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Food and Philosophy: Eat, Think, and Be Merry

Fritz Allhoff (Editor), Dave Monroe (Editor)
ISBN: 978-1-4051-5775-9
320 pages
November 2007, Wiley-Blackwell
Food and Philosophy: Eat, Think, and Be Merry (1405157755) cover image
Food & Philosophy offers a collection of essays which explore a range of philosophical topics related to food; it joins Wine & Philosophy and Beer & Philosophy in in the "Epicurean Trilogy." Essays are organized thematically and written by philosophers, food writers, and professional chefs.

  • Provides a critical reflection on what and how we eat can contribute to a robust enjoyment of gastronomic pleasures
  • A thoughtful, yet playful collection which emphasizes the importance of food as a proper object of philosophical reflection in its own right
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Dedication.

Acknowledgements.

Foreword.

Introduction: Settling the Table: An Introduction to Food and Philosophy (Fritz Allhoff, Western Michigan University and Dave Monroe, Michigan State University).

Appetizers: Food in Culture and Society.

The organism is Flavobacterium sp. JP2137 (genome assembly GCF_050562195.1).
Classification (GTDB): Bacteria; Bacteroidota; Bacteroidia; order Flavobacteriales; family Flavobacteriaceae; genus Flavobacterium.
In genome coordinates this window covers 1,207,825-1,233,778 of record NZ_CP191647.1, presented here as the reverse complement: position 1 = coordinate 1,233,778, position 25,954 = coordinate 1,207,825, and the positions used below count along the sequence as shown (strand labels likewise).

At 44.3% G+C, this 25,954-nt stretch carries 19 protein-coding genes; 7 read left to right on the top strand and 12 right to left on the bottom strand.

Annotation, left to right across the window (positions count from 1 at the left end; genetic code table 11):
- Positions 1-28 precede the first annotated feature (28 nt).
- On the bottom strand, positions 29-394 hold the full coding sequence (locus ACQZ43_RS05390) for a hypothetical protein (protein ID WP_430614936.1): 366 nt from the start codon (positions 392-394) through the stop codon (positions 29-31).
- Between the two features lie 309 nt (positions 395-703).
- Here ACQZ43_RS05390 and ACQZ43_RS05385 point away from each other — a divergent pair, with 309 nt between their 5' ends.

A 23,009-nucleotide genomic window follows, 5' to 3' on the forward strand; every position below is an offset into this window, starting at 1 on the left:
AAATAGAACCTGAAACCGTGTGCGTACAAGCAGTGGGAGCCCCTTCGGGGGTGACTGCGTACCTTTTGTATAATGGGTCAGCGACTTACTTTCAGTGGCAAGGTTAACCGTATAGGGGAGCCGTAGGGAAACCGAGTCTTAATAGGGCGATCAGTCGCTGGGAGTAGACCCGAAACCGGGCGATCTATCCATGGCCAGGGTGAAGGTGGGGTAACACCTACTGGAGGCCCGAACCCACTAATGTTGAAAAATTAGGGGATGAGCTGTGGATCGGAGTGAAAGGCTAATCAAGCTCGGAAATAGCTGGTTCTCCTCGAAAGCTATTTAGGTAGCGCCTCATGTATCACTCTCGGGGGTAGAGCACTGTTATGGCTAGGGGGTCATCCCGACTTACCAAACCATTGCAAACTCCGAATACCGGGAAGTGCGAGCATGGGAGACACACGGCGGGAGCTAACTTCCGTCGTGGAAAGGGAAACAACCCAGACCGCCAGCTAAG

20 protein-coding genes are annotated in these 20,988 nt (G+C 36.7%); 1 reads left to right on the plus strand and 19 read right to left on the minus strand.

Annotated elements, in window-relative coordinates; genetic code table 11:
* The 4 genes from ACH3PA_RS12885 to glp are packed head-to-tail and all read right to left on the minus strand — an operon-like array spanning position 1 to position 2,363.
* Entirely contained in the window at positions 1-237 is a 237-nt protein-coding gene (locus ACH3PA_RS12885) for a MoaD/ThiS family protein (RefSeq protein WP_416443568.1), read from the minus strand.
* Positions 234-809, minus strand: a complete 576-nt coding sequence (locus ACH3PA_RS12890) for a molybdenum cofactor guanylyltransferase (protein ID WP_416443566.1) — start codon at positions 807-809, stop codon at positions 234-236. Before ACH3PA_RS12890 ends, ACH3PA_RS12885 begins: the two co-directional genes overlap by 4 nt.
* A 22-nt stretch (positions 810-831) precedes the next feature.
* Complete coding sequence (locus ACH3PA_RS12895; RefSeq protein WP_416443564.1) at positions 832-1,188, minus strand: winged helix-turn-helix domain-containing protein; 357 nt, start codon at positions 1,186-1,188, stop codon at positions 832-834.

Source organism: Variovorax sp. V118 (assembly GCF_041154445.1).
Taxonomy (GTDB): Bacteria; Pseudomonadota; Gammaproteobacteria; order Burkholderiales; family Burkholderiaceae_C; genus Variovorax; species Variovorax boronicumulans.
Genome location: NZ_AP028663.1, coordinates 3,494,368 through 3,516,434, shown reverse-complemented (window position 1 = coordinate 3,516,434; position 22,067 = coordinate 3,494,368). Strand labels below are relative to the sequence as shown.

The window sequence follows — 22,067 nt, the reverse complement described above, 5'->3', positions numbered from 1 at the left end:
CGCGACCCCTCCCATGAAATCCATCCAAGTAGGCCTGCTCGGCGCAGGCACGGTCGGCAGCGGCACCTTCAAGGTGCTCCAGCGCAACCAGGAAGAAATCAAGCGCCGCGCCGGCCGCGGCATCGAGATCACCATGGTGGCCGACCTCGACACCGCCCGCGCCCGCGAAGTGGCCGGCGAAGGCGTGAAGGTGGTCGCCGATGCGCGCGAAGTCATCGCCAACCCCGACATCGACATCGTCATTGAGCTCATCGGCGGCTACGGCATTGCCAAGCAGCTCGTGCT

1. Epicurus, The Foodies' Philosopher (Michael Symons, Marsden Fund culinary researcher).

2. Carving Values with a Spoon (Lydia Zepeda, University of Wisconsin).

3. Should I Eat Meat?: Vegetarianism and Dietary Choice (Jen Wrye, Carleton University).

4. Sublime Hunger: A Consideration of Eating Disorders Beyond Beauty (Sheila Lintott, Bucknell University).

First Course: Taste and Food Criticism.

5. Taste Perception, Scepticism, and Gastronomic Expertise (Michael Shaffer, St. Cloud State University).

6. Who Needs a Critic?: The Standard of Taste and the Power of Branding (Jeremy Iggers, Minneapolis Star Tribune).

7. Hungry Engrams: Food and Non-Representational Memory (Fabio Perasecoli, New York University).

Second Course: Edible Art & Aesthetics.

8. Can a Soup Be Beautiful?: The Rise of Gastronomy and the Aesthetics of Food (Kevin Sweeney, University of Tampa).

9. Can Food Be Art?: The Problem of Consumption (Dave Monroe, Michigan State University).

10. Delightful, Delicious, Disgusting (Carolyn Korsmeyer, SUNY Buffalo).

11. Food Fetishes and Sin-Esthetics: Professor Dewey, Please Save Me from Myself (Glenn Kuehn, Convivium).

Dessert: Eating & Ethics.

12. Eating Well: Thinking Ethically about Food (Roger King, University of Maine)13. Picky Eating as a Moral Failing (Matt Brown, UC San Diego).

14. Shall We Dine?: Confronting the Strange and Horrifying Story of GMOs in Our Food (Paul Thompson, Michigan State University).

15. Taking Stock: An Overview of Arguments for and against Hunting (Linda Jerofke, Eastern Oregon University).

Petits Fours: Compliments of the Chef.

16. Food and Sensuality: The Perfect Pairing (Jennifer Iannolo, The Gilded Fork).

17. Duty to Cook: Exploring the Unique Intents and Ethics of Restaurant and Home Cuisine (Christian Krautkramer, Boston University).

18. Diplomacy of the Dish: Cultural Understanding through Taste (Mark Tafoya, ReMARKable Palate Personal Chef Service).